You’re currently working on a musical ‘Allegiance’ – which tells the story of the Japanese American internment camps. What prompted you to tell this story, and how did it feel to revisit that part of your life?

I’ve dedicated the better part of my life to ensuring that this dark chapter of our national history is not only told but understood, so that we never forget and never repeat this grave injustice. I am a founding member and chairman emeritus of the Japanese American National Museum in downtown Los Angeles whose mission is in large measure to continue this effort.

Allegiance is a personal journey of mine for certain, and I view it as the culmination of my work not only as an activist but an actor. It is a beautiful, haunting story, with glorious music and an unparalleled cast including Tony winner Lea Salonga, the original Miss Saigon. It will take the theater world by storm when we open this fall at The Old Globe in San Diego, and then transfer in 2013 to the great American stage on Broadway.

According to Wikipedia, you’re a Buddhist. I was curious to know how your religion has influenced your life?

I find my peace and inspiration in Buddhism. It’s a philosophy, and it doesn’t require ritual. I believe in the oneness of the world. I believe in the dignity and worth of every individual. I believe we are all interconnected by the law of cause and effect. When I wed Brad, though, we wanted to have a Buddhist ceremony to make the point that California is a diverse state, not just ethnically and culturally, but religiously as well.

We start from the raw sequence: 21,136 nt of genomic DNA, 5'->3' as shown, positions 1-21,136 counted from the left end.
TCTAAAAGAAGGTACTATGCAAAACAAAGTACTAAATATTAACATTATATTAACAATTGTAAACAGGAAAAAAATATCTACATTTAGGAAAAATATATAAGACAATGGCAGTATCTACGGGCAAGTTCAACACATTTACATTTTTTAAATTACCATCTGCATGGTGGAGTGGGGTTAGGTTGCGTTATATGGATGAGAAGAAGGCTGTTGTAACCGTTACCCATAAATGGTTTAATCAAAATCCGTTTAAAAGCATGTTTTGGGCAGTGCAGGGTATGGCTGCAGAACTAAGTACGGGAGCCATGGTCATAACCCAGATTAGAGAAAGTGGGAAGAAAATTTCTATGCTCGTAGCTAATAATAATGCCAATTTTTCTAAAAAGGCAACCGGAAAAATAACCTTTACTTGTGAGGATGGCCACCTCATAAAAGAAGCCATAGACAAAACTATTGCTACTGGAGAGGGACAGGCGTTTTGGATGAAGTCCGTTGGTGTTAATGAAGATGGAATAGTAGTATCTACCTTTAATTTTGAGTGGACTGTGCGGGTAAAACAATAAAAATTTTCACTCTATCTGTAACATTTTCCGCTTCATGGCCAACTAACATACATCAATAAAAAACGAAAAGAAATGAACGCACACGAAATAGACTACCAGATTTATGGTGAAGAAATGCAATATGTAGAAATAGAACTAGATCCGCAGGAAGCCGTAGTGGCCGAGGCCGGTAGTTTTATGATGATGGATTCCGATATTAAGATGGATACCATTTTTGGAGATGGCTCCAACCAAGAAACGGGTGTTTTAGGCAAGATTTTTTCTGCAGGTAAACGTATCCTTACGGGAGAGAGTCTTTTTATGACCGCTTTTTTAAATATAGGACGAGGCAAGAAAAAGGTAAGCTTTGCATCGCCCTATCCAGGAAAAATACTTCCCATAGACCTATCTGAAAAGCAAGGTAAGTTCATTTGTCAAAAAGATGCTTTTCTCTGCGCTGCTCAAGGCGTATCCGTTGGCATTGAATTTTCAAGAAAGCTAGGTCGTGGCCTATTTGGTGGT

I think the serenity at the heart of the Buddhist philosophy has allowed me to combat injustice and inequality with a certain level of patient perspective. It’s so necessary to engage those who would seek to oppress you, and to extend to them a hand in our common humanity. That’s the philosophy I try to maintain on the Facebook page–with a few adorable and irresistible cat pictures, of course.


This Day in History: Executive Order 9066 & Japanese Internment Camps

On February 19, 1942, Franklin D. Roosevelt issued Executive Order 9066 allowing the US military to create domestic exclusion zones and remove people from them.

“Within days,” the Los Angeles Times reminds us, “the military began removing all Japanese Americans and Japanese from the West Coast.

“Within months, about 110,000 Japanese and Japanese Americans – almost two-thirds of whom were U.S. citizens –were moved to internment camps scattered through eastern California, Arizona and other Western States.”

The LA Times Framework blog has a great slideshow of the images they published at that time.

Images: Lead image is a sign notifying people of Japanese descent to report for relocation, via Wikipedia. Photos via the LA Times Framework blog.

(via jadedhippy)